Many thousands of people in the world today are sold into slavery, not only in poor countries but in Western Europe too, including the United Kingdom.

Human Trafficking 029

Human trafficking takes a number of different forms. Often people are lured with the promise of a good job or career in another country, or another part of their own country, and end up losing their freedom and working for little or no pay. The three main kinds of work in which people are exploited in this way are prostitution, domestic service and forced manual labour. They are usually helpless to do anything about it either because they are intimidated by physical violence, they have no one who ‘looks out’ for them,  become dependent on those who control them or because they are misinformed by them and unaware of the possibility of getting any sort of help.

The police now have special units dealing with this kind of crime, and Hattie pointed out some of the ways in which we can all do something about it. For instance, we can aim to become much more informed about the sources of products we buy in the shops, and challenge retailers when we suspect that there is human trafficking somewhere in the supply chain. We can also report to the police any suspicious things we see that could point to trafficking, such as groups of demoralised and forlorn looking people being picked up in a van or a man surrounded by a group of women he seems to be contolling. Things like this could be insignificant, but there is always the possibility of our report being the vital piece of evidence that is needed to make a case and put a stop to this kind of exploitation.

Human Trafficking 002

Some very grim and cruel cases were talked about, and there was a lively discussion. The event was organised by Lizzie Santander Ochoa and Melvyn Xavier Stephen two Chaplaincy student volunteers.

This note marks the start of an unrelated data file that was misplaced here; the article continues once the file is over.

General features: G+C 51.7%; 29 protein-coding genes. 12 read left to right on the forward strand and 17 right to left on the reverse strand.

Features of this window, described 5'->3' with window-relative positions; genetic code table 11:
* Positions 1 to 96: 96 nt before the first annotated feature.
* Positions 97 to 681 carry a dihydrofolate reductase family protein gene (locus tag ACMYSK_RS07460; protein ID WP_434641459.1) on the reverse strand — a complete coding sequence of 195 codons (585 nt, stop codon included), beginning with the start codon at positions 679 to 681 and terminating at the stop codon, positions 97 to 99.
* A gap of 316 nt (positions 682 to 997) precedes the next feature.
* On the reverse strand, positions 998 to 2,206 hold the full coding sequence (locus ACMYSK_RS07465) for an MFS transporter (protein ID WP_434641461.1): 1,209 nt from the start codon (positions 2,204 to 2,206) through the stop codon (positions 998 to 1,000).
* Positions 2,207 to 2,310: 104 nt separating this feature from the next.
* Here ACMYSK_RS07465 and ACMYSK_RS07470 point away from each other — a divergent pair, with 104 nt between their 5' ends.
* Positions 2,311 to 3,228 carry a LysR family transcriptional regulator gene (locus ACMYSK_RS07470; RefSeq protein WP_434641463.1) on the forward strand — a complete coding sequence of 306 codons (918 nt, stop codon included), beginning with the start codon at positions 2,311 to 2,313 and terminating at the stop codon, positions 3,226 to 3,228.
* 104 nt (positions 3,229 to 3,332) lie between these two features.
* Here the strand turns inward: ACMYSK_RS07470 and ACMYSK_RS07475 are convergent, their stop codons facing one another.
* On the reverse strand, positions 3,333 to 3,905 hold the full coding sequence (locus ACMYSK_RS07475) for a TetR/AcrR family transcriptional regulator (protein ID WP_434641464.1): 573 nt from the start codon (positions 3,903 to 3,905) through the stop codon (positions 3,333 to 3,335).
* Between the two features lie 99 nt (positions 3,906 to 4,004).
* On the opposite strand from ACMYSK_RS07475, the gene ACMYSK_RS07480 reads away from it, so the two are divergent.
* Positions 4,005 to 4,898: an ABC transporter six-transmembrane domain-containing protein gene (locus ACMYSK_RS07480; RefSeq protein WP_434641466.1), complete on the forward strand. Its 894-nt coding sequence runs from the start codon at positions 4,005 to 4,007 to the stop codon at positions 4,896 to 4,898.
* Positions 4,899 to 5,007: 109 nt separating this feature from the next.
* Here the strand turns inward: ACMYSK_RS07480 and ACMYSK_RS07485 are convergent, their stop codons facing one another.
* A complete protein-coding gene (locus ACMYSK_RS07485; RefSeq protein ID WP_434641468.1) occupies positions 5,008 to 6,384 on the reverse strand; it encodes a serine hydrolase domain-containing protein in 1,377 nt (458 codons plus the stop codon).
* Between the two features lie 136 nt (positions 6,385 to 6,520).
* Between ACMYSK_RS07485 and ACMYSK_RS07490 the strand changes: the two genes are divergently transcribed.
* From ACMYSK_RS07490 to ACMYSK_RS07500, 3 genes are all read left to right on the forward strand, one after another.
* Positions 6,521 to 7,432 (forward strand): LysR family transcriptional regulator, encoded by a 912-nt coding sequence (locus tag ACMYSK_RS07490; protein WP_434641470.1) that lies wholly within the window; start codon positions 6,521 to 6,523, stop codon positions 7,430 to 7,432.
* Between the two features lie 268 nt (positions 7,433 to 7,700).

Hattie Hodgson wrote her own blog about her visit to the Chaplaincy a USW you can read it here.

Thanks Glamorgan!

Submitted by Hattie on Wednesday, May 1, 2013 – 23:32


in Faith in Action

I’m on my way back from visiting the newly named University of South Wales (formerly Glamorgan University), sitting on a train and reflecting about what has gone on today. I’ve done an awful lot of this this year (see Trains, tears and trafficking). I’ve been speaking to a group of students about human trafficking, its occurrence in the UK and my work with the West Midlands Regional Anti-Trafficking Network. This is not out of the ordinary, it is a workshop I have run many times before, but this evening it feels as if something special has happened.


The student body at the University of South Wales is possibly one of the most international I have ever come across. The evaluation forms people filled in at the end of my time indicate that there were individuals in this evening’s session hailing from India, Portugal, Israel and Latin America to name just a few locations. The variety did not end there, the chaplaincy at the University of South Wales is a multi-faith facility and so there were representatives of many faith groups in attendance.  This diversity brought a huge richness to this evening’s discussion. Human trafficking occurs in nearly every country in the world. The fact that everyone approached the topic in hand from a different perspective, often literally a different location in the world, meant that the stories being shared, and the questions being asked truly reflected this global nature. I have come away buzzing with things I need to look up and questions that I need to answer.

More than this though, the passion for change among the group this evening re-reminded me that there are individuals all over the world that want to change the world for the better. Caught up in the day to day tasks of my current work, it can sometimes seem hard to see where the small steps I am trying to make are leading. Evenings like this evening help to change this, giving me hope that we can make a difference and that, one day, we might find ourselves in a world where injustice is a thing of the past.